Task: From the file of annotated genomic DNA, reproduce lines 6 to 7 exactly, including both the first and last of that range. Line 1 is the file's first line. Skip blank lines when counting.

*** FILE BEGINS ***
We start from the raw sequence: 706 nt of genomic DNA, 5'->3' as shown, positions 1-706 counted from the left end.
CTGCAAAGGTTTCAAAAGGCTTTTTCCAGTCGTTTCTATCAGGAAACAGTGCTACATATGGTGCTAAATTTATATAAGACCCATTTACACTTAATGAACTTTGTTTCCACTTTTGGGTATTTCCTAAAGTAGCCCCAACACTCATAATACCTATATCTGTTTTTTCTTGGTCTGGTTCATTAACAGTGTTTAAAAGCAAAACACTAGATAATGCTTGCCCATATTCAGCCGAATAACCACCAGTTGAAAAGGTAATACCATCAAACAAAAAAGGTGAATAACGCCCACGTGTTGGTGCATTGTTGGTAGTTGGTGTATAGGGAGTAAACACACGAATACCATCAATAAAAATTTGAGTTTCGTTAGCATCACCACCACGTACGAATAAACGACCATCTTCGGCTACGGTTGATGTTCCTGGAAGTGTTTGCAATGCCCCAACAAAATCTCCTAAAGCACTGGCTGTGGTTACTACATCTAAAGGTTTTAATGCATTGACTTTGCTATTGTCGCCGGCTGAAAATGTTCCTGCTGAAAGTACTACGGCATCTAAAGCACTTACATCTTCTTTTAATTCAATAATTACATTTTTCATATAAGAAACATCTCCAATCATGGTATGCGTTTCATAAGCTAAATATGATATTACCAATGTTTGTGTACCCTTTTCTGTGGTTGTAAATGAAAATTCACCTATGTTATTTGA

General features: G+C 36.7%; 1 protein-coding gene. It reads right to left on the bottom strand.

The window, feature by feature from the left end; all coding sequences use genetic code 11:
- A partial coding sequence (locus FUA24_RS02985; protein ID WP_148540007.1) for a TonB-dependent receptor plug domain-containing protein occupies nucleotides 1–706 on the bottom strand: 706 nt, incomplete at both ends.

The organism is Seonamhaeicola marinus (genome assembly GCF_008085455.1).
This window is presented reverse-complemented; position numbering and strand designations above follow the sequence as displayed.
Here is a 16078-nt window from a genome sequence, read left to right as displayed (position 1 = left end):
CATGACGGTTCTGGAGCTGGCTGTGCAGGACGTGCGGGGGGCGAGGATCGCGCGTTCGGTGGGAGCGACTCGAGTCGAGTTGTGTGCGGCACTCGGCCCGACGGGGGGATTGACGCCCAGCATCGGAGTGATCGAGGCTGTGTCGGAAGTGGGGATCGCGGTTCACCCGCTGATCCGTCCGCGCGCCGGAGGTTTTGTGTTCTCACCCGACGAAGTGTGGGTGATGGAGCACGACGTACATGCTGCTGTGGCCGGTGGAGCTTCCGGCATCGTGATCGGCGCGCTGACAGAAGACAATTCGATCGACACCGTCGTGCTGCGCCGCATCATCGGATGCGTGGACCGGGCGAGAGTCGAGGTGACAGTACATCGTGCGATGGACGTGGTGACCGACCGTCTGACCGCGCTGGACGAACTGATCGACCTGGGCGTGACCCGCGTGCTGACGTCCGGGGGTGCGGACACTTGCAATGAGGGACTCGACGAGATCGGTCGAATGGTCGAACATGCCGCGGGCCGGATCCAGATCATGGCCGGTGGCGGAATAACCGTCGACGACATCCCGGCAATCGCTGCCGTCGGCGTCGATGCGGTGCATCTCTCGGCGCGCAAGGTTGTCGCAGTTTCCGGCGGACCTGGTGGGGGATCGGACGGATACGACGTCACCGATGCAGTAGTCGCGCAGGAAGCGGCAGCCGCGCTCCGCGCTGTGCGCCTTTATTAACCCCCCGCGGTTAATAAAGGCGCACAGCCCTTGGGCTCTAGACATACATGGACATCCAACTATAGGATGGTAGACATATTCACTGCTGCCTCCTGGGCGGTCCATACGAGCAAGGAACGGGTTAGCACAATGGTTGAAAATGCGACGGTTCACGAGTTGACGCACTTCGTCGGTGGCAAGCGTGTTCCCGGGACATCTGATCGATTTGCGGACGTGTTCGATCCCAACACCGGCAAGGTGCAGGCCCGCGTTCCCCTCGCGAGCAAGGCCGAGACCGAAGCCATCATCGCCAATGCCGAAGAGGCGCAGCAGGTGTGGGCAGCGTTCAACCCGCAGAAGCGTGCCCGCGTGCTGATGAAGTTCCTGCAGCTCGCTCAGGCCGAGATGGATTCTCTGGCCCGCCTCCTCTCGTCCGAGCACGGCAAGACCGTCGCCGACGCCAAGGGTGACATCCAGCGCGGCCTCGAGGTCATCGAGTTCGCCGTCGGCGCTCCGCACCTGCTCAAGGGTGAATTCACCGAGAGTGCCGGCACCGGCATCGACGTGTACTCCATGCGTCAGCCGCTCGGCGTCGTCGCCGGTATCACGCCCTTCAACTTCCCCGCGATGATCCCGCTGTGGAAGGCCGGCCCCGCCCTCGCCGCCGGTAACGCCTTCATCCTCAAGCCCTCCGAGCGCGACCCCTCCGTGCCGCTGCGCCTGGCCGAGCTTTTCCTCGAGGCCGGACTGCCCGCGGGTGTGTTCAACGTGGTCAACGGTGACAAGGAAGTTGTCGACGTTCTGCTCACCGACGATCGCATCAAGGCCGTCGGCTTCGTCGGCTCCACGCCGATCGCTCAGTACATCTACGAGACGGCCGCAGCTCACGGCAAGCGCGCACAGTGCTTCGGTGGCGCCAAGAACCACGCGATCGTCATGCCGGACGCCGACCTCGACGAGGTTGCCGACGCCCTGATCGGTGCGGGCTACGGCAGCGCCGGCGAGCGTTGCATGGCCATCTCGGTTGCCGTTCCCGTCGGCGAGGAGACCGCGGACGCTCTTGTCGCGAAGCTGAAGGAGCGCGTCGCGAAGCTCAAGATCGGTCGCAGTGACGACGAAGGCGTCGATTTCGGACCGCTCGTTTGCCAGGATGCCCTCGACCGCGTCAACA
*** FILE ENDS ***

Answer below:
The organism is Seonamhaeicola marinus (genome assembly GCF_008085455.1).
This window is presented reverse-complemented; position numbering and strand designations above follow the sequence as displayed.